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Marlene VerPlanck

Marlene Paula VerPlanck was an American jazz and pop vocalist whose body of work centered on big band jazz, the American songbook, and cabaret.

VerPlanck was born and raised in Newark, New Jersey Her father, Anthony J. Pampinella (1908–1993), operated a gasoline station there, and her mother, Pauline A. Biase (1913–2008), whose family ran an Italian restaurant. She married trombonist, composer, and arranger J. William “Billy” VerPlanck (1930–2009) in 1955, and he became her musical collaborator and champion. They were married for 52 years, until his death in 2009.

VerPlank graduated from Bloomfield High School, and considered a career in journalism. She began performing as a teenager at the age of 19, at a nightclub in Newark, the Well. Her debut album, I Think of You with Every Breath I Take, was released in 1955 when she was 21, and featured Hank Jones, Joe Wilder, Wendell Marshall, Kenny Clarke, and Herbie Mann (uncredited). VerPlanck then went to work as a vocalist for Charlie Spivak's band, and later sang with the Tommy Dorsey band and with Tex Beneke′s band.

VerPlanck was a prolific studio vocalist for commercial jingles during the 1960s and 1970s, and by the 1960s became known as the “New York jingle queen.” She recorded thousands of jingles, often for low pay, although her fortunes changed when she sang an arrangement of the 1930s Campbell's Soup “M'm M'm Good” song, which became widely known. Other notable jingles she recorded included “Nationwide is on your side” for the Nationwide Mutual Insurance Company and “Weekends were made for Michelob” for Anheuser-Busch′s Michelob beer. She later told the press that the latter was highly lucrative for her, because she put a “Yeah!” at the end of the jingle that was used over and over again in versions of the jingle recorded by Billy Eckstine, Vic Damone, and Brook Benton, earning her continued royalties. Her jingle work allowed her to hone the clarity of her diction when singing, and she became known for her ability to enunciate the lyrics of songs clearly even while investing them with emotion. Although she toiled largely in obscurity, her voice became widely known to millions of people during the 1960s and 1970s through the familiarity and popularity of her jingles.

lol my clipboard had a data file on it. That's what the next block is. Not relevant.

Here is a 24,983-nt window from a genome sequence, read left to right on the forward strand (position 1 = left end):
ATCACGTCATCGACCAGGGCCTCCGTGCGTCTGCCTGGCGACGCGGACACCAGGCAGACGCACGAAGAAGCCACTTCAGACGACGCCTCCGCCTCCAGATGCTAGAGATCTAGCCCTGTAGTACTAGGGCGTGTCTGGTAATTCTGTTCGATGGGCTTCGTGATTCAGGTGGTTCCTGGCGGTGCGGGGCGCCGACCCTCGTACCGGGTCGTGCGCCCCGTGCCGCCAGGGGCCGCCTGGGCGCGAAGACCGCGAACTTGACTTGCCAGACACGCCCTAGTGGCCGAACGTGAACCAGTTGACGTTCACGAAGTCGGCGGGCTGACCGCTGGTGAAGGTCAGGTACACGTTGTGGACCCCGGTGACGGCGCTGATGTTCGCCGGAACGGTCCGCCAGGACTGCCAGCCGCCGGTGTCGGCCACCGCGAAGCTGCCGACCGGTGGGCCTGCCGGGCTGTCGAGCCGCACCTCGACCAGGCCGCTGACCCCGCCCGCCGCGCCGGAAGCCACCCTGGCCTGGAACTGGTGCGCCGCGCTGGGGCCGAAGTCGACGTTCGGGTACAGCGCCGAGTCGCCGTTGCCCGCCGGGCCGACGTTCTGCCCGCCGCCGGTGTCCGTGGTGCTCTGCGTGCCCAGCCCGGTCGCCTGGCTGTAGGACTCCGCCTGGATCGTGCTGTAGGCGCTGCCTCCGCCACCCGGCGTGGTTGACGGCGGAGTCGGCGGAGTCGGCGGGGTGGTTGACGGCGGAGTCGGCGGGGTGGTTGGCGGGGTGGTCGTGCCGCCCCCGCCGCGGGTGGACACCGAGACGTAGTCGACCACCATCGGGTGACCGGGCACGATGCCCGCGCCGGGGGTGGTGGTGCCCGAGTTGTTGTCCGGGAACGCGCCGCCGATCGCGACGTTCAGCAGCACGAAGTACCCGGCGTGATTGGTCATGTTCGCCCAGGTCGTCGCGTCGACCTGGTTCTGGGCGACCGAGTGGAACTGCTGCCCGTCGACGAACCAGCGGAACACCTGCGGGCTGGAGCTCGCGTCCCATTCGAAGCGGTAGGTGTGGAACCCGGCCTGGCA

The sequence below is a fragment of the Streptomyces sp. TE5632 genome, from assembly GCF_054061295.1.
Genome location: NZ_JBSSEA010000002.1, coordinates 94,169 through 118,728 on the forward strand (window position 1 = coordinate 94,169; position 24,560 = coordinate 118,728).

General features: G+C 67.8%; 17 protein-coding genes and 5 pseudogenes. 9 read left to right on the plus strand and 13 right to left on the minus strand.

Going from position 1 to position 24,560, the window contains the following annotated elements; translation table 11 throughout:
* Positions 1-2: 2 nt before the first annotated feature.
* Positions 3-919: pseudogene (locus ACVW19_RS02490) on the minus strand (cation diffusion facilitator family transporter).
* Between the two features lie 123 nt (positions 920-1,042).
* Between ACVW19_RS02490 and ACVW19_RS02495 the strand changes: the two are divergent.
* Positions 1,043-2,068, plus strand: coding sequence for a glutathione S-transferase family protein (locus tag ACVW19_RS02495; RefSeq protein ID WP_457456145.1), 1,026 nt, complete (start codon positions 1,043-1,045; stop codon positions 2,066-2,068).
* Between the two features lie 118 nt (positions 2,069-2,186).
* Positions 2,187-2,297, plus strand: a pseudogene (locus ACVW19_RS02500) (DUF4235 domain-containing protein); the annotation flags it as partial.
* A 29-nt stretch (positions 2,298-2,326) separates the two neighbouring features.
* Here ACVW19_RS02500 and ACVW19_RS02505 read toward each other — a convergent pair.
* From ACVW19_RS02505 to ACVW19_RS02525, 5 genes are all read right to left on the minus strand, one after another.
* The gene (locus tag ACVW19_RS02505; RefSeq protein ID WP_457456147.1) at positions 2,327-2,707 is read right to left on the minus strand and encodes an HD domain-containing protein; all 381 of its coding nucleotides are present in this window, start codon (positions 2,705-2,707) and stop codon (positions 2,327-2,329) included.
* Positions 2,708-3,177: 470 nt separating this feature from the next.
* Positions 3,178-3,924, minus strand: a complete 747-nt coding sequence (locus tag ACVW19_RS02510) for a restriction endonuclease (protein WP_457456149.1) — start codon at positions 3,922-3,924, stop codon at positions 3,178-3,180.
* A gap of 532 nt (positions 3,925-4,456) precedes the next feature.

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”She may be the most accomplished interpreter of popular material performing today...” —The New York Times



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